Youth Olympic champions Kagiyama Yuma (junior men) and Apollinariia Panfilova/Dmitry Rylov (junior pairs) also set to compete in Tallinn.
The pair, who dueled it out at the Junior Grand Prix Final in Turin where Liu finished second to Valieva in her only defeat of the season, are the top billing among the 48 skaters from 41 countries competing in the Junior Ladies event.
It will be the World Juniors debut for both skaters, who are still just 14 and 13 respectively.
Both girls have quadruple jumps in their repertoires, making the contest an intriguing one to watch.
Valieva, who is able to land a quadruple toe loop, doesn't have a quad jump listed, although that does not mean she won't perform one when the time comes.
Liu, the two-time senior American champion, is also capable of jumping the triple Axel, a jump she has listed in both of her planned programs in the Estonian capital.
However, speaking to the International Figure Skating Magazine, she played down expectations of perfection.
"I don’t expect to be perfect … there are obviously going to be mistakes, but I can learn from them," she said.
"I would be happy with any podium placement."
Japan's Kagiyama will face competition from 34 other skaters representing 28 countries in his event.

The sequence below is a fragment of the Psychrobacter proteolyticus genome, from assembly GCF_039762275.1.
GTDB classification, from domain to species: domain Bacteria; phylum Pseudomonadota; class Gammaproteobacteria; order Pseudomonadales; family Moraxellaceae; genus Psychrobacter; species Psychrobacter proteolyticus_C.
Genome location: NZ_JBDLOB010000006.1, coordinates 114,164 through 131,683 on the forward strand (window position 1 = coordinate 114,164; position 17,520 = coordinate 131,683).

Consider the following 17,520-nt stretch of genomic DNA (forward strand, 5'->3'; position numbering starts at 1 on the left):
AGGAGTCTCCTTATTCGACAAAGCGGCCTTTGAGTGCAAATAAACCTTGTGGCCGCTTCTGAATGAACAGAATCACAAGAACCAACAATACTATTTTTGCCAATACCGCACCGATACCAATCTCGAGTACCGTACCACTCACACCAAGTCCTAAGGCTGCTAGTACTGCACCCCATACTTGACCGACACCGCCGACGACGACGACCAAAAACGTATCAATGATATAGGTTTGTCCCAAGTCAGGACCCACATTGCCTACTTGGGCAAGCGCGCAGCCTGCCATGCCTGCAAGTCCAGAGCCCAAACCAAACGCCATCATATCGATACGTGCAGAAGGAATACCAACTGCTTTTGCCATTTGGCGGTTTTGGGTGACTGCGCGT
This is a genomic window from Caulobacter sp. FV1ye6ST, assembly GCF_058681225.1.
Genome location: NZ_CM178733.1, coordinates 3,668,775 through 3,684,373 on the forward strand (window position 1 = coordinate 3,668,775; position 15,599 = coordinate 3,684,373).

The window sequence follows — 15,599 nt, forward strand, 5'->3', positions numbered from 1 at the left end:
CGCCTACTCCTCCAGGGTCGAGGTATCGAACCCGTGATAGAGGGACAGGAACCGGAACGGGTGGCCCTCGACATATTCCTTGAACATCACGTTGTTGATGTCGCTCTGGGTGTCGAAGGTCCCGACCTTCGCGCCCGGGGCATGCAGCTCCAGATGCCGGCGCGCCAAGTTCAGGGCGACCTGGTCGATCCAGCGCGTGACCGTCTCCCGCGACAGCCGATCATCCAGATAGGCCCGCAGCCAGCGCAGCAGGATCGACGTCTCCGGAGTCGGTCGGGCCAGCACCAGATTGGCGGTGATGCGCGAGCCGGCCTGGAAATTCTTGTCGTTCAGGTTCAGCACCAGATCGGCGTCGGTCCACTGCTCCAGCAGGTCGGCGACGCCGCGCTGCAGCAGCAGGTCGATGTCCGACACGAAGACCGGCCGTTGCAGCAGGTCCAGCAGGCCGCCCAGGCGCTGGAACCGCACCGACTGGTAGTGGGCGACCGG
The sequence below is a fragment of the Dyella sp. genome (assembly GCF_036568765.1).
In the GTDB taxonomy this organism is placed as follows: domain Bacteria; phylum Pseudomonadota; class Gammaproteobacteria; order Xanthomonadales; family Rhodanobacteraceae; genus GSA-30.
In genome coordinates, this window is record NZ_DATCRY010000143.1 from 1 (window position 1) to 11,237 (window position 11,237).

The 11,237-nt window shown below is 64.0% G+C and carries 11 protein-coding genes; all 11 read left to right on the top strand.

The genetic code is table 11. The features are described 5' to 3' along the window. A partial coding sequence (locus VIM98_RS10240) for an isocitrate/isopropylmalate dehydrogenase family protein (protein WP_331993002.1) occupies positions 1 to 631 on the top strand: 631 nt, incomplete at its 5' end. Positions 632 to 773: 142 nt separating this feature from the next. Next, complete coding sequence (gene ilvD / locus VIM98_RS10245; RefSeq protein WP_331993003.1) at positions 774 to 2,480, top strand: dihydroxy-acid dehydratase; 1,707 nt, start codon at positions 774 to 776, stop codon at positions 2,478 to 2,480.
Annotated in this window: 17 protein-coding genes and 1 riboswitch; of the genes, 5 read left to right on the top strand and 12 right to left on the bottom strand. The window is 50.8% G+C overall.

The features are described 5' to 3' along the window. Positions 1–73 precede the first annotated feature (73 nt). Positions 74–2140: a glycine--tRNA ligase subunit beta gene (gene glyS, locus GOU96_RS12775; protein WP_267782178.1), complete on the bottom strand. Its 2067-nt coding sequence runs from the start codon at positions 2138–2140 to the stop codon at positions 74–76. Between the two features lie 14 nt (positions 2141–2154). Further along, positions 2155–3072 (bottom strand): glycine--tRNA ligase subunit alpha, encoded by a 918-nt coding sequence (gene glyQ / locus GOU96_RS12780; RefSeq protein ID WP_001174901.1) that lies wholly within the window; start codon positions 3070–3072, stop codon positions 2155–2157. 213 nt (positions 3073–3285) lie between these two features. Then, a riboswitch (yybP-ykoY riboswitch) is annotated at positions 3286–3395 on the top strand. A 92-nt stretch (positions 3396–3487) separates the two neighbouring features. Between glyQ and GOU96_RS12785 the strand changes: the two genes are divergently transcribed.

The biggest challenge appears to be from the Lausanne silver medallist Andrei Mozalev of Russia, while other names like Daniel Grassl of Italy – last year's world junior bronze medallist, and Junior Grand Prix Final champion Sato Shun, will also figure in contention.
Meanwhile, Panfilova and Rylov are one of 16 pairs from 10 countries taking part, including Lausanne bronze medallists Alina Butaeva and Luka Berulava of Georgia and team silver medallists Cate Fleming and Jedidiah Isbell from USA.
In the Junior Ice Dance, Lausanne 2020 bronze medallists Katarina Wolfkostin and Jeffrey Chen (USA), team gold medallists Yoshida Utana and Nishiyama Shingo (Japan), and team bronze medallists Natalie D'Alessandro and Bruce Waddell all feature. Junior Grand Prix Final champions Maria Kazakova and Georgy Reviya are also likely to provide stiff competition. There are 29 ice dance couples representing 22 countries in Estonia.
Tickets to the event cost five to seven euros (U.S. $5.50 to $7.80) per day, or 30 to 40 euros (U.S. $33 to 45) for a whole-event ticket.
All skaters and staff members are to be screened by medical staff, in light of the current coronavirus outbreak.
The event will take place over seven days, with four days of competition. Practice will take place every day from 2 March. (All times below are Tallinn local time, which is UTC +2 hours.)
Wednesday 4 March
11:15 Junior Men short program
18:30 Opening ceremony
19:15 Junior Pairs short program
Thursday 5 March
12:30 Junior Ice Dance rhythm dance
18:30 Junior Pairs free program and victory ceremony
Friday 6 March
10:15 Junior Ladies short program
18:15 Junior Men free program and victory ceremony
Saturday 7 March
11:45 Junior Ice Dance free dance and victory ceremony
15:45 Junior Ladies free program and victory ceremony
Sunday 8 March
15:00 Exhibition gala